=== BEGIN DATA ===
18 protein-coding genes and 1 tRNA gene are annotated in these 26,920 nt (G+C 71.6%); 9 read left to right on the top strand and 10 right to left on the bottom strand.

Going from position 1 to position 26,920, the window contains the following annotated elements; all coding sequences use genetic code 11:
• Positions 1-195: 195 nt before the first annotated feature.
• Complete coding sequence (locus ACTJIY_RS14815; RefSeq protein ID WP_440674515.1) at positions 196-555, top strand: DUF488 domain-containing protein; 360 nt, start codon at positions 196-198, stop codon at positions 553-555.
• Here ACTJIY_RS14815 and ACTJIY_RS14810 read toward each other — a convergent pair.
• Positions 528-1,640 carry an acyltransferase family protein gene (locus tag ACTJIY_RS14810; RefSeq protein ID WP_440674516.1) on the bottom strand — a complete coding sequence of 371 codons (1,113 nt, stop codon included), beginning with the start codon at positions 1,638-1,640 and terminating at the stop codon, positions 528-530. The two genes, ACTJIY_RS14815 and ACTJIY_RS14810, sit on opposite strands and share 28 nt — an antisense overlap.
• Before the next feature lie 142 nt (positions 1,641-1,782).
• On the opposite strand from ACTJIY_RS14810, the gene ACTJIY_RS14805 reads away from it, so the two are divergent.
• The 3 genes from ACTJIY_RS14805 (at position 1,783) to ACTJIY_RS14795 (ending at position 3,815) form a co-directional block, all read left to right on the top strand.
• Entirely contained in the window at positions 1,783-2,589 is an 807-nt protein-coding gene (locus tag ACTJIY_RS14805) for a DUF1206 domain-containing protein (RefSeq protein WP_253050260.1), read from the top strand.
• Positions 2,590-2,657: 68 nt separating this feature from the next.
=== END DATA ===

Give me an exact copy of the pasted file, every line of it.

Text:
18 protein-coding genes and 1 tRNA gene are annotated in these 26,920 nt (G+C 71.6%); 9 read left to right on the top strand and 10 right to left on the bottom strand.

Going from position 1 to position 26,920, the window contains the following annotated elements; all coding sequences use genetic code 11:
• Positions 1-195: 195 nt before the first annotated feature.
• Complete coding sequence (locus ACTJIY_RS14815; RefSeq protein ID WP_440674515.1) at positions 196-555, top strand: DUF488 domain-containing protein; 360 nt, start codon at positions 196-198, stop codon at positions 553-555.
• Here ACTJIY_RS14815 and ACTJIY_RS14810 read toward each other — a convergent pair.
• Positions 528-1,640 carry an acyltransferase family protein gene (locus tag ACTJIY_RS14810; RefSeq protein ID WP_440674516.1) on the bottom strand — a complete coding sequence of 371 codons (1,113 nt, stop codon included), beginning with the start codon at positions 1,638-1,640 and terminating at the stop codon, positions 528-530. The two genes, ACTJIY_RS14815 and ACTJIY_RS14810, sit on opposite strands and share 28 nt — an antisense overlap.
• Before the next feature lie 142 nt (positions 1,641-1,782).
• On the opposite strand from ACTJIY_RS14810, the gene ACTJIY_RS14805 reads away from it, so the two are divergent.
• The 3 genes from ACTJIY_RS14805 (at position 1,783) to ACTJIY_RS14795 (ending at position 3,815) form a co-directional block, all read left to right on the top strand.
• Entirely contained in the window at positions 1,783-2,589 is an 807-nt protein-coding gene (locus tag ACTJIY_RS14805) for a DUF1206 domain-containing protein (RefSeq protein WP_253050260.1), read from the top strand.
• Positions 2,590-2,657: 68 nt separating this feature from the next.